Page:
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Principles of Interior Design Certificate

Principles of Interior Design Certificate

Interior designers apply knowledge of color, light, and materials in the creation of life settings that support our physical and emotional well-being. The Principles of Interior Design Certificate delivers these building blocks of design practice in a set of courses that guide the student to an understanding of the role these elements play in the creative process. Through hands-on exercises, students will explore the balance of aesthetic and functional requirements in interior spaces. For a deeper look into the field, online seminar course options support the research and analytical side of interior design. Students are encouraged to access the resources and methods used by design professionals in completion of their course work.

Eligibility

The Principles of Interior Design Certificate offers on campus courses and is open to anyone interested in interior design. Students can choose from a mix of onsite and online classes to complete the certificate. 

With this certificate, you can gain the tools to work as an interior designer, applying knowledge of color, light, and materials in the creation of life settings that support our physical and emotional well-being.

Requirements and Courses

The Principles of Interior Design Certificate program requires the completion of three courses for a total of 9 credits. Students take the same courses as students in the Interior Architecture degree programs.

Courses are offered in the fall, spring and summer semesters. See what Continuing Education Courses are coming up soon.


Courses | 9 Credits:

Color Theory for Interiors introduces the student to principles, theories and systems for the application of color in the built environment. This course is concerned with understanding the interaction of color with materials, texture, light, and form. It includes an exploration of the physical and perceptual nature of color and the physiological, psychological and emotional impact of color. Color will be considered as an essential element of the design process, and as an effective communication tool in design ideation and presentations. Two and three dimensional exercises and projects will demonstrate the various aspects of color theory and application.

In this introductory course students develop an understanding of basic construction materials and assemblies, including foundations, walls, roofs, doors and windows, water protection, and finishes. Selecting and detailing interior finish materials, including flooring, wallcoverings, ceilings and textiles will be explored. The objective is to enable a student to design more effectively through the understanding of material technology and the process of construction of interior space.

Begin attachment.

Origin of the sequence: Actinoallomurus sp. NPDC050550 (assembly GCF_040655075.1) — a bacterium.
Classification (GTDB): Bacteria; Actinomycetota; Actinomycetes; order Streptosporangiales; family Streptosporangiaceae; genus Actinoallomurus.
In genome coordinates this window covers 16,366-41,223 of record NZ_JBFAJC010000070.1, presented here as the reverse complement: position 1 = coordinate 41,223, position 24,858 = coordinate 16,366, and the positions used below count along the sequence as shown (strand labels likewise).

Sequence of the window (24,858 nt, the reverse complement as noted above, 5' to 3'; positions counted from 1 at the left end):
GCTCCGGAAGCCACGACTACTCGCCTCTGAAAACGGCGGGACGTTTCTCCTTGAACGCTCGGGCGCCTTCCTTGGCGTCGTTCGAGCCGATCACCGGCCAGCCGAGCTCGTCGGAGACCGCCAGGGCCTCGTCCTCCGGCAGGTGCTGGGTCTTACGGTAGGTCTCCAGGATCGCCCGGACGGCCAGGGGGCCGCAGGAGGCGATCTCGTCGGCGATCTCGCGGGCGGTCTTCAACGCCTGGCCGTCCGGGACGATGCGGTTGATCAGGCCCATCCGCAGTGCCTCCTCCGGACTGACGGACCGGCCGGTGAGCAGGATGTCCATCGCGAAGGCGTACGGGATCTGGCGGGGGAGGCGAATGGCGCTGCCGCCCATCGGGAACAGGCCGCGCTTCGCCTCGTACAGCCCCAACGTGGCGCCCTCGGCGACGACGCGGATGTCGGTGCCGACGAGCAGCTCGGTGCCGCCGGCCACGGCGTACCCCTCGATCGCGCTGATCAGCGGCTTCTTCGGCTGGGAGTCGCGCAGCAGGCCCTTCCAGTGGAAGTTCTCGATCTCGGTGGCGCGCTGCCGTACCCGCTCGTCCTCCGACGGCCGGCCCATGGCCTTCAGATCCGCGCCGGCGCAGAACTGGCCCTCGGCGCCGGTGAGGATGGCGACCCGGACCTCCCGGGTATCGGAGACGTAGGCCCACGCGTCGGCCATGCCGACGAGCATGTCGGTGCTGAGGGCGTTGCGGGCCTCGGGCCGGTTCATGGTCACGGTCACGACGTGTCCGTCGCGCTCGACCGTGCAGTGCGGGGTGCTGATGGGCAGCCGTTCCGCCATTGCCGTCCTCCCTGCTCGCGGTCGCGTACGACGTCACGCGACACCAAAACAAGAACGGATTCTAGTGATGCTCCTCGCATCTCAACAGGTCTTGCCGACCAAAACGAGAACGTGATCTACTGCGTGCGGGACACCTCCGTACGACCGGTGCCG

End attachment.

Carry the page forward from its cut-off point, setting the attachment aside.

Interiors Lighting presents the principles and methods of designing for natural and artificial lighting as an integral component of the built environment. In its interaction with color, materials, textures, space and form, light plays an essential role in shaping experience. Topics covered include: perception, the design process, light sources, fixture selection, color, documentation, codes, calculations, controls, and day lighting.

Interiors Studio 1 is the first project-based studio designing environments for the experience of the inhabitants of interior space. Course participants will frame a series of interiors problems in the process language of definition, goals, objectives and performance criteria, enabling the application of creative methods for problem solving. Examples of problem-framing and process tools from practice will be introduced. The elements and principles of design will be explored in terms of the materials, volumes and systems specific to interior space.

*INT1001 Interiors Studio is open to students in the Principles of Interior Design Certificate. Interested students should email ce@the-bac.edu.

This seminar course uses readings and projects to explore the emergence of interior design as a distinct form of professional practice. Starting from the gradual separation of interior and furniture design from architectural practice in the mid-nineteenth century, students will research the evolution of the discipline in relation to social and technological concerns such as sustainability, globalization, and the profession’s emphasis on human factors. Theories and projects that have defined the scope and methods of interior design, particularly since the early 20th century, will be examined in context.

This course addresses the design application of principles based in environmental psychology, anthropometrics, ergonomics and neural/sensory-perceptual studies. The emphasis of the course will be on application in professional practice. Emerging issues, examples of inappropriate design, and the implications of a human factors approach for design theory will be discussed. Students will examine the potential for applying the methodological contributions of the behavioral sciences to pre-design investigation.

How to Enroll in a Certificate Program

To enroll in a BAC Certificate Program, submit the following application materials to the Registrar's office and then register for courses during an open registration period:

*An undergraduate degree is recommended for the Sustainable Design Certificate, the Real Estate Development Certificate, and the Historic Preservation Certificate. Courses in these certificate programs are taught at the graduate level.

Certificate students must begin academic coursework in the program within two academic semesters of submitting the application materials. 

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